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Chapter 1


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Hannah Holmes

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Quick Quizzes
1. The four principles of economic decisionmaking are: (1) people face tradeoffs; (2) the cost of something is what you
give up to get it; (3) rational people think at the margin; and (4) people respond to incentives. People face tradeoffs
because to get one thing that they like, they usually have to give up another thing that they like. The cost of something
is what you give up to get it, not just in terms of monetary costs but all opportunity costs. Rational people think at the
margin by taking an action if and only if the marginal benefits exceed the marginal costs. People respond to incentives
because as they compare benefits to costs, a change in incentives may cause their behaviour to change.
2. The three principles concerning economic interactions are: (1) trade can make everyone better off; (2) markets are
usually a good way to organize economic activity; and (3) governments can sometimes improve market outcomes.
Trade can make everyone better off because it allows countries to specialize in what they do best and to enjoy a wider
variety of goods and services. Markets are usually a good way to organize economic activity because the invisible
hand leads markets to desirable outcomes. Governments can sometimes improve market outcomes because
sometimes markets fail to allocate resources efficiently because of an externality or market power.
3. The three principles that describe how the economy as a whole works are: (1) a country’s standard of living depends
on its ability to produce goods and services; (2) prices rise when the government prints too much money; and (3)
society faces a short-run tradeoff between inflation and unemployment. A country’s standard of living depends on its
ability to produce goods and services, which in turn depends on its productivity, which is a function of the education of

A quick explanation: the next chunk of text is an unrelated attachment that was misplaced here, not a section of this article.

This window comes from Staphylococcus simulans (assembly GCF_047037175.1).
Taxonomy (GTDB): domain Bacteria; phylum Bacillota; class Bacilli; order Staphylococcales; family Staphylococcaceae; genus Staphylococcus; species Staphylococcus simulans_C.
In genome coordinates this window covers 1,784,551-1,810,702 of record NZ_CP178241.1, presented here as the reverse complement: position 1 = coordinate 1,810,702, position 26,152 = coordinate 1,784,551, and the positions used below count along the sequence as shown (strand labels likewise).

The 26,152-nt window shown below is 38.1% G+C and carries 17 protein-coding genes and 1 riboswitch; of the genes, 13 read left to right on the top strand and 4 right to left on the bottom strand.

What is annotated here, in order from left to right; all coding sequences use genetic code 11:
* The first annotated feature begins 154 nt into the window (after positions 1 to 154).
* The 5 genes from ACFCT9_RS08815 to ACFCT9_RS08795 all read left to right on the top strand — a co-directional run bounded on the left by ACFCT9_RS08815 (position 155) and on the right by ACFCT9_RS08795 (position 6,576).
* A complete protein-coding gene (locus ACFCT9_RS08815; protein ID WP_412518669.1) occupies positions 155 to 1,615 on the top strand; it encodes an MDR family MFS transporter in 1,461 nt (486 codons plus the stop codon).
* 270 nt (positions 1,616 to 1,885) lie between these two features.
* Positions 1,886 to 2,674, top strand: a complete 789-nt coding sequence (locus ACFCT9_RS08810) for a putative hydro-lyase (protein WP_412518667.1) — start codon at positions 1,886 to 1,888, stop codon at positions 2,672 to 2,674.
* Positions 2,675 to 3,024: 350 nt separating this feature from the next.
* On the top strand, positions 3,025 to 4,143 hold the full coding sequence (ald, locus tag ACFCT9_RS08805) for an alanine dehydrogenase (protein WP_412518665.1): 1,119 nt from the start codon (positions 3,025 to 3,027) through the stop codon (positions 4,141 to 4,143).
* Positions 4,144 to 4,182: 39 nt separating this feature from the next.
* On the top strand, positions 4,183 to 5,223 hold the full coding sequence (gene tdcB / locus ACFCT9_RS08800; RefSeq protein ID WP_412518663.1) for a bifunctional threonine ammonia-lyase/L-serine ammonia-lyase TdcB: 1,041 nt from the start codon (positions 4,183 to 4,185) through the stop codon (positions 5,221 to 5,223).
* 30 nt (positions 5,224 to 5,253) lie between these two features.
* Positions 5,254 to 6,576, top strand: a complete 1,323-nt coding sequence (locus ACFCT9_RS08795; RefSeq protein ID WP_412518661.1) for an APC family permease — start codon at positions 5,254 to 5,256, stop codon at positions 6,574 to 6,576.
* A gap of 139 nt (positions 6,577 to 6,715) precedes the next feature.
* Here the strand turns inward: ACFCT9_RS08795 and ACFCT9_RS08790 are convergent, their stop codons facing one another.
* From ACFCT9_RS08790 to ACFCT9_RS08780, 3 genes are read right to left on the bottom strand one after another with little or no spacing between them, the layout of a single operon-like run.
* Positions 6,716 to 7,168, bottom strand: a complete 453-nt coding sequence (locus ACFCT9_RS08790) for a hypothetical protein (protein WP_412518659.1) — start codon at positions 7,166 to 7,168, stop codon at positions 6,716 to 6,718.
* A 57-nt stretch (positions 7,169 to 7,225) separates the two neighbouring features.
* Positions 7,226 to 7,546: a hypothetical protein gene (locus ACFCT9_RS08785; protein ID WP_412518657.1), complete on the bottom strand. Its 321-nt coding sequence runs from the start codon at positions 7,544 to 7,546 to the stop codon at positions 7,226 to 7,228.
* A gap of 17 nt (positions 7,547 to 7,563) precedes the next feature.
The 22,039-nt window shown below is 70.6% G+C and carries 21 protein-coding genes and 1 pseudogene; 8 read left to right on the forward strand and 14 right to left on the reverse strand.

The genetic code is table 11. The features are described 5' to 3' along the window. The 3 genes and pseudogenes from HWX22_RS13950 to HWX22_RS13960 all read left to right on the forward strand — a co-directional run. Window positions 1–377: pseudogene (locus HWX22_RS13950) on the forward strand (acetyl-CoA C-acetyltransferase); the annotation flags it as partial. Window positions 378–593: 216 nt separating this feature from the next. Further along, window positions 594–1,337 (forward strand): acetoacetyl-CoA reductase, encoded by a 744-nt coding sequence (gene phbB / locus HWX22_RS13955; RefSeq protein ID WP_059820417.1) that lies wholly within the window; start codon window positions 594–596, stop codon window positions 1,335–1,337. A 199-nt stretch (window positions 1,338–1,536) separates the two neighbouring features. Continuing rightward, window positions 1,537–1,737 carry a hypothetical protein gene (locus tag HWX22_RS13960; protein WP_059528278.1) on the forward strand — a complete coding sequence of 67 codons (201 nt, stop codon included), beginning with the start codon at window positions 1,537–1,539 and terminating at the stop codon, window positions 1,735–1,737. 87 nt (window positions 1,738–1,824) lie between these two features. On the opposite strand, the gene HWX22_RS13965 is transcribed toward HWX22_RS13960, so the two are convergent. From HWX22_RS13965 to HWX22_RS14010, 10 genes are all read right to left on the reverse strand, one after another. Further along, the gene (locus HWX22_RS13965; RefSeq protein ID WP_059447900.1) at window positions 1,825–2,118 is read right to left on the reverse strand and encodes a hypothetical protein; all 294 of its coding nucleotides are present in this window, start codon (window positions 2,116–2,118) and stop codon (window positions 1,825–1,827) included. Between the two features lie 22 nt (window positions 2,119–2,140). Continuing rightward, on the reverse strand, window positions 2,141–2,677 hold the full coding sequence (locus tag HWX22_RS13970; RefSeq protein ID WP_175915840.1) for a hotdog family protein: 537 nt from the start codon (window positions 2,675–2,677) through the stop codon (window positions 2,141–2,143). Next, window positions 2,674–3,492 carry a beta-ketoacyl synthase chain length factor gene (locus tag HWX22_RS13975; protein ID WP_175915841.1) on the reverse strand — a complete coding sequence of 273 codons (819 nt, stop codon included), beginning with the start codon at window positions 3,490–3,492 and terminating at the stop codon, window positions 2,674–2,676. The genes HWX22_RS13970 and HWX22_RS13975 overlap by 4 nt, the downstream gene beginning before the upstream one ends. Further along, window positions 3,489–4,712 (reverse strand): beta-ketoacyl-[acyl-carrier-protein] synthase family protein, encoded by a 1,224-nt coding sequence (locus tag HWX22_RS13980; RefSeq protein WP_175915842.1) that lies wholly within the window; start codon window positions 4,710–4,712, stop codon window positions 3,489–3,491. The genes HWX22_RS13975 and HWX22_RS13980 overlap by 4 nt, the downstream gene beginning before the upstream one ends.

workers and the access workers have to the necessary tools and technology. Prices rise when the government prints
too much money because more money in circulation reduces the value of money, causing inflation. Society faces a
short-run tradeoff between inflation and unemployment that is only temporary and policymakers have some ability to
exploit this relationship using various policy instruments.
Questions for Review
1. Examples of tradeoffs include time tradeoffs (such as studying one subject over another, or studying at all compared to
engaging in social activities) and spending tradeoffs (such as whether to use your last ten dollars on pizza or on a
study guide for that tough economics course).
2. The opportunity cost of seeing a movie includes the monetary cost of admission plus the time cost of going to the
theater and attending the show. The time cost depends on what else you might do with that time; if it's staying home
and watching TV, the time cost may be small, but if it's working an extra three hours at your job, the time cost is the
money you could have earned.
3. The marginal benefit of a glass of water depends on your circumstances. If you've just run a marathon, or you've been
walking in the desert sun for three hours, the marginal benefit is very high. But if you've been drinking a lot of liquids